ACK!!  And the lowest high in December was still above 40!  Days entirely below freezing do happen, but it's usually wet and yucky and doesn't get a whole lot colder at night.  Helloooo Arctic airmass!  (No, I won't die, and I know it. :p  But notice this is another cold "snap" that doesn't go away quickly, even with full sun. Most unusual.)


Ooh, this is interesting; it's our "climate narrative" for December, verbatim from the National Weather Service:
FREQUENT COLD FRONTS KEPT TEMPERATURES BELOW NORMAL THROUGHOUT MUCHOF DECEMBER. AT DFW AIRPORT...THERE WERE 19 DAYS WITH HIGHS IN THE40S. THE NORMAL HIGH FOR DECEMBER IS 59.1 DEGREES. THE MONTHLY MEANTEMPERATURE WAS A FULL 4 DEGREES BELOW NORMAL...PLACING AS THE 11THCOLDEST DECEMBER ON RECORD.
ON MULTIPLE OCCASIONS...WINTRY PRECIPITATION ACCOMPANIED THE COLDWEATHER. SNOW FELL ACROSS PORTIONS OF NORTH TEXAS ON DECEMBER 2 ANDACROSS PORTIONS OF CENTRAL TEXAS ON DECEMBER 4. MORE EVENTS FOLLOWEDFROM CHRISTMAS EVE TO NEW YEARS EVE.ON DECEMBER 24...RARE BLIZZARD CONDITIONS IMPACTED AREAS MAINLYNORTHWEST OF THE DALLAS/FORT WORTH METROPLEX. SOME LOCATIONSRECEIVED AS MUCH AS 9 INCHES OF SNOW...FROM JACKSBORO...TO BOWIE...TO NORTHWESTERN COOKE COUNTY. WINDS GUSTED OVER 50 MPH...WITH DRIFTSAS HIGH AS 3 TO 5 FEET. PORTIONS OF HIGHWAY 287 BETWEEN DECATUR ANDWICHITA FALLS WERE IMPASSABLE FROM CHRISTMAS EVE INTO THE MORNING OFCHRISTMAS DAY. FOR DALLAS/FORT WORTH...THE OFFICIAL SNOWFALL FOR THEEVENT WAS 3 INCHES...SMALL IN COMPARISON TO TOTALS JUST 50 MILES TOTHE NORTHWEST. BUT THIS WAS THE FIRST MEASURABLE SNOW ON RECORD FORCHRISTMAS EVE...AND MANY AREAS HAD CONSIDERABLE SNOW REMAINING ONTHE GROUND THROUGHOUT CHRISTMAS DAY.ADDITIONAL SNOW EVENTS FOLLOWED ON DECEMBER 29 AND 31. PORTIONS OFMONTAGUE COUNTY MAINTAINED SNOWCOVER FROM CHRISTMAS EVE THROUGH NEWYEARS EVE.FOR DALLAS/FORT WORTH...THE 3.2 INCHES FOR THE MONTH WAS THE 2NDHIGHEST TOTAL ON RECORD FOR DECEMBER...BESTED ONLY BY THE 5.5 INCHESRECORDED ON DECEMBER 9, 1898.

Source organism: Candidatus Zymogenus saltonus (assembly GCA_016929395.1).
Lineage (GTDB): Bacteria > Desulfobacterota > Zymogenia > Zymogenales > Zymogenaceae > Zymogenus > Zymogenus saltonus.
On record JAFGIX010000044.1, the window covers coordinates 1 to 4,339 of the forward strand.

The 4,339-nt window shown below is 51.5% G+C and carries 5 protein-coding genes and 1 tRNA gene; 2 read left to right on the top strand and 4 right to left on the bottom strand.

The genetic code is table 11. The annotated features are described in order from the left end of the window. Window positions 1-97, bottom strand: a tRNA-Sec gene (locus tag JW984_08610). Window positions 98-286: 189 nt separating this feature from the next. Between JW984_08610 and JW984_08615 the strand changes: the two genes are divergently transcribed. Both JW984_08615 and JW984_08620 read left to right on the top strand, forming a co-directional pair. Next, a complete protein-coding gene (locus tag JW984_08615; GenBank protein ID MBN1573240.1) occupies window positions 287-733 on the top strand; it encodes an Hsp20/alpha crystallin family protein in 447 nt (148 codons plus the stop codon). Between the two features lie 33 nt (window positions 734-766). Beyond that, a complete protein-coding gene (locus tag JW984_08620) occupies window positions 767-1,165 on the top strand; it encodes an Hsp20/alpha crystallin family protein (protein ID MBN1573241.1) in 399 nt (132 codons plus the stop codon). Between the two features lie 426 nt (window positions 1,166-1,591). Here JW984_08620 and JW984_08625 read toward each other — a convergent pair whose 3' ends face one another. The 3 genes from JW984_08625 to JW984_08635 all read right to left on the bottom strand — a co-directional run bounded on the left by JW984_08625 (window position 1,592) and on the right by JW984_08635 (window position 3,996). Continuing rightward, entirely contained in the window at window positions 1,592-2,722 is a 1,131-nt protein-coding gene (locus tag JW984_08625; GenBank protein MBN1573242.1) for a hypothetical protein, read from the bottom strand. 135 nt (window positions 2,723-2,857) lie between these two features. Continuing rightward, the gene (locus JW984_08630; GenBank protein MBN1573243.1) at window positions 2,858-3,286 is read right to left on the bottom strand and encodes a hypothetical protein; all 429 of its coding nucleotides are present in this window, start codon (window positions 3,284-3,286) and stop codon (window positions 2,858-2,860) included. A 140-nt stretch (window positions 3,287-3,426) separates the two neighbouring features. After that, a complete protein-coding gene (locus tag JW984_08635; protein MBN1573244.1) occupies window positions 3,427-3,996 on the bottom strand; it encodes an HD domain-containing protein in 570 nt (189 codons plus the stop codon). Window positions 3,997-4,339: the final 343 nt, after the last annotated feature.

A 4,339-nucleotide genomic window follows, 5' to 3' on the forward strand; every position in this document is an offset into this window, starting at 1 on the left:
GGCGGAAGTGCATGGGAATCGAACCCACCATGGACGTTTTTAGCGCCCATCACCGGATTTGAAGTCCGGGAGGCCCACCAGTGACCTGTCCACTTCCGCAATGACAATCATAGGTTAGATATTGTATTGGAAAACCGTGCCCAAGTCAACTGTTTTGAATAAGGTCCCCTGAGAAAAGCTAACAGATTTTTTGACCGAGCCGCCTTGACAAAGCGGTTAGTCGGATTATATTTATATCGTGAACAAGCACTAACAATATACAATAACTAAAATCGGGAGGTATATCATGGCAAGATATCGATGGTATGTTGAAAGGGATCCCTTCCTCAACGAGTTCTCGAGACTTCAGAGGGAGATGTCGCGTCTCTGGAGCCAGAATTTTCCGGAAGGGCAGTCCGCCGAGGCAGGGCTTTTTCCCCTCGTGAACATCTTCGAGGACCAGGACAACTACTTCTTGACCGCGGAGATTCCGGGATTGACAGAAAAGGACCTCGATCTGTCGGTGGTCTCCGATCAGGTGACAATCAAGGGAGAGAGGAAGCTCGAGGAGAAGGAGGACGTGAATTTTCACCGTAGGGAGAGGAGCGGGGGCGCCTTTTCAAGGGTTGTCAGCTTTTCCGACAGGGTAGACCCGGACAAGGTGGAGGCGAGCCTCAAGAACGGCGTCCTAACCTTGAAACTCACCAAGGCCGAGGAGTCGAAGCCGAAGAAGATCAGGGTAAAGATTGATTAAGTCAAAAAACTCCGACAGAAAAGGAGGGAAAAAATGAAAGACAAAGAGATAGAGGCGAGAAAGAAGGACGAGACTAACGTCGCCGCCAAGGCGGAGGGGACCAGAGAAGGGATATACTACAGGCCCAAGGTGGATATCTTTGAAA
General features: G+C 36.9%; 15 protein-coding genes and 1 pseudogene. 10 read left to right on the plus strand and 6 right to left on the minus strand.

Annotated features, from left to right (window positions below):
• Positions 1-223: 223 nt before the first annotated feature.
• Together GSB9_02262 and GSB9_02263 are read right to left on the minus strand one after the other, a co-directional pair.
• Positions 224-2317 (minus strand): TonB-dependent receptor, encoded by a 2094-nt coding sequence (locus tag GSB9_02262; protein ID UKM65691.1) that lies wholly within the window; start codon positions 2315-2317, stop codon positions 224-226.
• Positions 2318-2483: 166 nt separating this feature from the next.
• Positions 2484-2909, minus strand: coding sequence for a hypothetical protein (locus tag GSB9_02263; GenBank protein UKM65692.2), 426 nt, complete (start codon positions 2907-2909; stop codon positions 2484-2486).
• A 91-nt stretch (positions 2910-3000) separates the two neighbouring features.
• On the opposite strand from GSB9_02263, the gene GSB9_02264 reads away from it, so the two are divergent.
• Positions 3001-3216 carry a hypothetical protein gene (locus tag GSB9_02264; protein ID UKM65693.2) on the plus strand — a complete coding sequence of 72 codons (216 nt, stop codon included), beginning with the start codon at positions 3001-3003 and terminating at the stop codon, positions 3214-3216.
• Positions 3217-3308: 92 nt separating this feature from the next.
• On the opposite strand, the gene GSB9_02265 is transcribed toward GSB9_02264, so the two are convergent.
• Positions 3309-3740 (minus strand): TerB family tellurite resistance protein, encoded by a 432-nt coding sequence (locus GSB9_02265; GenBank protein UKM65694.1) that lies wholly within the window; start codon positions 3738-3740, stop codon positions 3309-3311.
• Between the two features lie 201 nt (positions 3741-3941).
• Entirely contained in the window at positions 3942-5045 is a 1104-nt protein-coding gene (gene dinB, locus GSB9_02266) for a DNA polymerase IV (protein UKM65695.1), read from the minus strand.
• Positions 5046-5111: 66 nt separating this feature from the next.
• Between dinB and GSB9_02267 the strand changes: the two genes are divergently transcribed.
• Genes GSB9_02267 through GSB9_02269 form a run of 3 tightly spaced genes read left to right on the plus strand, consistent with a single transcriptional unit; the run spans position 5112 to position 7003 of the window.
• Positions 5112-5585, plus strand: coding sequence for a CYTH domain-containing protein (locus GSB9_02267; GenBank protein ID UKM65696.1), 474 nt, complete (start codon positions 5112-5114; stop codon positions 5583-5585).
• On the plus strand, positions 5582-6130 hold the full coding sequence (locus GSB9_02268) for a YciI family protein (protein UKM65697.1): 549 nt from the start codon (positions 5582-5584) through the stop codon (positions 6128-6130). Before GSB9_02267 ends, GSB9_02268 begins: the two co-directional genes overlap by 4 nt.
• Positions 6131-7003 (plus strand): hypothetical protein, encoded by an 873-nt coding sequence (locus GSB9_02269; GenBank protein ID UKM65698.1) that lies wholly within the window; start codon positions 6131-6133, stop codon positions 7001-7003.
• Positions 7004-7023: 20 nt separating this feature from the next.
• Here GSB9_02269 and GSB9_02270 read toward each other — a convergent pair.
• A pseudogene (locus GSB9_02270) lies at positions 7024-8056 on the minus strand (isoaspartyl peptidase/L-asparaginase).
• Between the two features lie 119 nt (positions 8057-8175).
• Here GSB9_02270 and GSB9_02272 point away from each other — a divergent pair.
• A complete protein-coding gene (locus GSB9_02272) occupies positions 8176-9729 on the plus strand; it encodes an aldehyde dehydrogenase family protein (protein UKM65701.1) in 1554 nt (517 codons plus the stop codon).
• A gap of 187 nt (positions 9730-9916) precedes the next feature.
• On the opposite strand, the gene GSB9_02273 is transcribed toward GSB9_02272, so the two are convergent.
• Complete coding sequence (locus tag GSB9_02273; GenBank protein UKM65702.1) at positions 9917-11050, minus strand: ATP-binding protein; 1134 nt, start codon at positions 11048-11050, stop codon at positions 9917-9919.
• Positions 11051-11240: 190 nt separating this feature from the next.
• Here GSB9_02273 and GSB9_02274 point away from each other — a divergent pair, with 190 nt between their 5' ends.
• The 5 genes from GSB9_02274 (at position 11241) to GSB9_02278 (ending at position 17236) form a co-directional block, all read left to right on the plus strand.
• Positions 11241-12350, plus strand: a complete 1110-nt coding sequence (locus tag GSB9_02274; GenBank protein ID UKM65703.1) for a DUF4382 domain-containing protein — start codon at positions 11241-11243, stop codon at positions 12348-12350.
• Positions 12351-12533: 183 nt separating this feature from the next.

DESPITE THE ABUNDANT SNOWFALL...THE PRECIPITATION TOTAL FOR THEMONTH WAS BELOW NORMAL. IT WAS THE SECOND CONSECUTIVE MONTH WITHBELOW NORMAL PRECIPITATION...BUT DFW AIRPORT ENDED THE YEAR ABOVENORMAL.

Wow! We set a record for December snowfall, and are only behind a record set back in 1898!


I've got MacLean on the brain, mostly thanks to Jordi already. (Yay for more MacLean movies!) It doesn't help that Daddy put down "Ice Station Zebra" as an answer to the category "Things That Are Cold" when we played Scattergories on New Year's Eve.  So I'm thinking this may turn out to be our Ice Station Zebra winter. :P

 

nuranar: Hortense Bonaparte. La reine Hortense sous une tonnelle à Aix-les-Bains (1813) by Antoine Jean Duclaux. (Nhi Vanye i Chya)

[livejournal.com profile] jordannamorgan just posted about the cold snap her part of Florida will be having, and that reminded me that my mother mentioned that our forecast said we'd be getting cold again later this next week.


Okay, I'm cold now. )

Wednesday: A 20 percent chance of showers. Mostly cloudy, with a high near 48. South wind between 5 and 10 mph.

Wednesday Night: A 30 percent chance of rain. Mostly cloudy, with a low around 28. Windy, with a south wind 5 to 10 mph becoming north between 20 and 25 mph. Winds could gust as high as 30 mph.

Thursday: Partly sunny and windy, with a high near 32.

Thursday Night: Partly cloudy, with a low around 15.

Friday: Sunny, with a high near 31.

Friday Night: Mostly clear, with a low around 16.

Saturday: Sunny, with a high near 37.

15?! 
ACK!!  And the lowest high in December was still above 40!  Days entirely below freezing do happen, but it's usually wet and yucky and doesn't get a whole lot colder at night.  Helloooo Arctic airmass!  (No, I won't die, and I know it. :p  But notice this is another cold "snap" that doesn't go away quickly, even with full sun. Most unusual.)


Ooh, this is interesting; it's our "climate narrative" for December, verbatim from the National Weather Service:
FREQUENT COLD FRONTS KEPT TEMPERATURES BELOW NORMAL THROUGHOUT MUCHOF DECEMBER. AT DFW AIRPORT...THERE WERE 19 DAYS WITH HIGHS IN THE40S. THE NORMAL HIGH FOR DECEMBER IS 59.1 DEGREES. THE MONTHLY MEANTEMPERATURE WAS A FULL 4 DEGREES BELOW NORMAL...PLACING AS THE 11THCOLDEST DECEMBER ON RECORD.